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    A controversy that can do only harm

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    A controversy that can do only harm
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    Since the birth of Indian Republic,  16 Lok Sabha elections have been held,  with the 17th election going to happen during April-May.  One topic that has never been an issue in poll campaigns in the last 16 elections,  is our national defence establishment,  especially our forces.  Leaving the guards of the country's borders to perform their duty,  the ruling and opposition parties in the past used to conduct their campaigns with criticisms and counter criticisms,  allegations and counter allegations all revolving round other issues and themes. 

    This time however, there has been change in that.   It is an obvious fact that the party which trigerred debates in such a direction is of the jingoistic nationalists who become most loquacious when it comes to defence and the military.   In the run-up to the polls at hand,  the facts around the attack on CRPF in Pulwama, Jammu & Kashmir itself leaves a lot for conjecture.   The government informed the people that the Indian Air Force  (IAF) operation to crush the training camps of Pak-based terrorist outfit Jaish-e-Mohammed was a huge success,  and the people hailed it too.

    In the circumstances where the terrorists committed to destroying the peace of India exist with the support of Pak governments,  their military and organizations and continue to operate there,  India, convinced that the matter could not be ended with discussions in a friendly atmosphere,  took to the military course with 12 Mirage aircraft taking part in it.  As such the country supported that operation,  without any one questioning or criticising it.  And cutting across party barriers every one complimented our jawans who returned without suffereing a single loss of life.   But things changed the moment the the sangh parivar and the ruling establishment started using the military strike in support of the slogan that the nation is safe in the hands of prime minister Narendra Modi.  And that compelled the Opposition parties' meet attended by 21 Opposition parties to question using the military victory for electoral gains.   

    Not only that,  when the ruling party began using the unverfied information that 300 to 350 terrorists were killed in the Balakot air strike,  that gave rise to further accusations that they were politicising the issue.  It also led to Pakistan coming out before the world and arguing that no one was killed and no centre was destroyed,   and the bombs weighing 1,000 kg dropped by Indian aircraft actually fell on a  forest land.   Neither our prime minister nor ministry of foreign affairs has been able to give an appropriate reply to this.   As for the forces,  the three chiefs of staff who had earlier met the press and the Air Force Chief who held a press conference yesterday made it clear beyond doubt that they were not expected to report a count of lives lost on the other side.   It was when Pakistan was taking capital out of this that none short of prime minister Narendra Modi declared in public at a party programme that had there been Rafale aircraft in the  fleet,  the result of the IAF operation would have been differrent.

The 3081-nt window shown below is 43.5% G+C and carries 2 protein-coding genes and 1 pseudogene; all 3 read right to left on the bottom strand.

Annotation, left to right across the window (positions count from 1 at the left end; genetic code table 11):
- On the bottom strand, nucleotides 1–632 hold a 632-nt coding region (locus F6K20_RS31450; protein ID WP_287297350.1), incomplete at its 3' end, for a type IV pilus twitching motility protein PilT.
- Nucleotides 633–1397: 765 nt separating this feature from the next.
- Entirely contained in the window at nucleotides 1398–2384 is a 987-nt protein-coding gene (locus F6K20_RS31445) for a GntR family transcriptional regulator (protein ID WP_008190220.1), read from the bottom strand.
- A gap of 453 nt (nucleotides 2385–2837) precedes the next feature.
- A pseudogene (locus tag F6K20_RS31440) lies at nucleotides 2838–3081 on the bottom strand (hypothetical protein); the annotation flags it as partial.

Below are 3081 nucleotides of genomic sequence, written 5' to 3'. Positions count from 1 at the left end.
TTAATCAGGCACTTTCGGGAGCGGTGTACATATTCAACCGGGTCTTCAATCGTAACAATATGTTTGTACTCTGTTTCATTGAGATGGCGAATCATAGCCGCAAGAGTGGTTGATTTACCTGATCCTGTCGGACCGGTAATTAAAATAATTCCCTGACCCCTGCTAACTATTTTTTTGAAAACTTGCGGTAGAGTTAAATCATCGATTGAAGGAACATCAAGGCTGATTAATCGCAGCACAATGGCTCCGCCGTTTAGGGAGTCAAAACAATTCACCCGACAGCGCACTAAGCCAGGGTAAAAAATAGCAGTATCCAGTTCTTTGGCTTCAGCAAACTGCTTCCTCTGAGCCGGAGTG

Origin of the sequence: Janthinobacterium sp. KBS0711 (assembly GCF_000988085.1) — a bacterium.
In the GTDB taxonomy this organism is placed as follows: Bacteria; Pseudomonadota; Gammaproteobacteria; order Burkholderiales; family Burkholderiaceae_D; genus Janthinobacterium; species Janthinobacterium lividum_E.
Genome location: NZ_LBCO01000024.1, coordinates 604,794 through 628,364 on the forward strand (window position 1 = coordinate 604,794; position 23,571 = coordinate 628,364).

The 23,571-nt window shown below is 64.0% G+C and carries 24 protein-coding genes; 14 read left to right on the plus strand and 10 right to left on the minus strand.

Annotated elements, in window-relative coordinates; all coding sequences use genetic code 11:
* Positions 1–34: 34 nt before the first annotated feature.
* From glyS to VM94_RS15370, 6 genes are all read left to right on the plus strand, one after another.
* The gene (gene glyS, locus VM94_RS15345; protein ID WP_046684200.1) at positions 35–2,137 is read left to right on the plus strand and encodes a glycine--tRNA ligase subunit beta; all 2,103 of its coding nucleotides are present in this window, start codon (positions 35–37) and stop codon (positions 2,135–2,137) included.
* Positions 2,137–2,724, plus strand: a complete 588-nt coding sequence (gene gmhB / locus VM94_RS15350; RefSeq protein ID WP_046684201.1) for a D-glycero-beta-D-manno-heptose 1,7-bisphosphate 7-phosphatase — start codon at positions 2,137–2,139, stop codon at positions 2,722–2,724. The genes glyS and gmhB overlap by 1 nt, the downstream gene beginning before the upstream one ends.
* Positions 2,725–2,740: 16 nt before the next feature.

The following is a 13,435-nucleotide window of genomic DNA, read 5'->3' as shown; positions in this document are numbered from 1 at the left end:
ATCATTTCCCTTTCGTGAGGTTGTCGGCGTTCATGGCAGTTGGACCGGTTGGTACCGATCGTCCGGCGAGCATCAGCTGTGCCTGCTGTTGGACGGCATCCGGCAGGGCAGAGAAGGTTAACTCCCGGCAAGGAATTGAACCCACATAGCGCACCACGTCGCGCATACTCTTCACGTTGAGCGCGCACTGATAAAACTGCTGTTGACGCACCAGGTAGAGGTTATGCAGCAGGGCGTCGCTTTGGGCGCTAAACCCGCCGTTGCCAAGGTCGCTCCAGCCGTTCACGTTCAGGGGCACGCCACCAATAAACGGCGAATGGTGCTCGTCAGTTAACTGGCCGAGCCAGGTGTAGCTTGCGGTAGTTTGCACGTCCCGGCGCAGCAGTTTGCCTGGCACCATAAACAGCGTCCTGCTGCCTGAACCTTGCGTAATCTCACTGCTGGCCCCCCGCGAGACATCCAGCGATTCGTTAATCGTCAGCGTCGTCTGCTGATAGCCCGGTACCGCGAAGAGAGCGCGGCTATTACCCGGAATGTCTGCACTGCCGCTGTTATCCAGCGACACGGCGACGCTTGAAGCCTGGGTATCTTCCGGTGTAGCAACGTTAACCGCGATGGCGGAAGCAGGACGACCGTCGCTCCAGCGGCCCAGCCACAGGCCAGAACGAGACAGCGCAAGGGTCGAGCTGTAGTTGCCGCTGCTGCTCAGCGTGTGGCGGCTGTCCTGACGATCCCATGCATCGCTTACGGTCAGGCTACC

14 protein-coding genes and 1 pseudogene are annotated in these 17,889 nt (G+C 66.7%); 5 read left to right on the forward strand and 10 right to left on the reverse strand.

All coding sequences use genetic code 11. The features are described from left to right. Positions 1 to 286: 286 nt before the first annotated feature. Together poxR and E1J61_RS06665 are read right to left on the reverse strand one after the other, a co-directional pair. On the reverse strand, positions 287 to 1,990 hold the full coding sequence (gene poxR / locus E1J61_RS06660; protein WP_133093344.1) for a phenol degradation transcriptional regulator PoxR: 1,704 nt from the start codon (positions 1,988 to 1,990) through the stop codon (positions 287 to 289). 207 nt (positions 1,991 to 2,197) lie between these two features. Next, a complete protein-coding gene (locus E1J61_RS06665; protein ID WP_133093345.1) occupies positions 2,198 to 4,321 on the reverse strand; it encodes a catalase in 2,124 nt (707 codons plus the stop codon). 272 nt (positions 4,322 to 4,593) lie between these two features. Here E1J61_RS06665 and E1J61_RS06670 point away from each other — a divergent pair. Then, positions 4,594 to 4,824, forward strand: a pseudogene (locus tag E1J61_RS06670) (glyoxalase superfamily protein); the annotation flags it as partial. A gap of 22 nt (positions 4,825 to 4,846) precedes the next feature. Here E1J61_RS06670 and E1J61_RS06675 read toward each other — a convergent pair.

Congress spokesman Manish Tiwari points out that through his Rafale mention,  the prime minister himself is questioning the efficacy of the air strike.  Tejaswi Yadav, Opposition leader in Bihar and former deputy chief minister accused Modi of dragging the military into politial interests.  And BSP leader Mayawati alleged that Modi is politicising the martyrdom of jawans killed in Jammu-Kashmir. Similar criticisms have come from West Bengal chief minister Mamata Banerji too.   And the pronouncement of central minister Ahulwalia was capable of lending strength to the Opposition line.  With such verbal combat going live, the latest to enter the fray was Amit Shah who,  while addressing a BJP meeting,  appeared with a figure of 250 terrorists killed in the Balakot operation.   The Opposition is asking from where he got this figure.

    In short,   this controvery surrounding the military action is quite out of place and inopportune.   The verbal battle solely aimed at votes, is happening when Pakistan is in the picture and on the prowl to take utmost capital out of any such controversy and media tussle.    Things having come to this level,  the government should at least now come out with figures that can convince the country and the world.   The claims by party leaders or politicians aiming to woo the rank and file,  will only be counter productive.   Every one should show the wisdom and restraint not to drag the soldiers who are dutibound to protect the country's borders into unnecessary controversy. 

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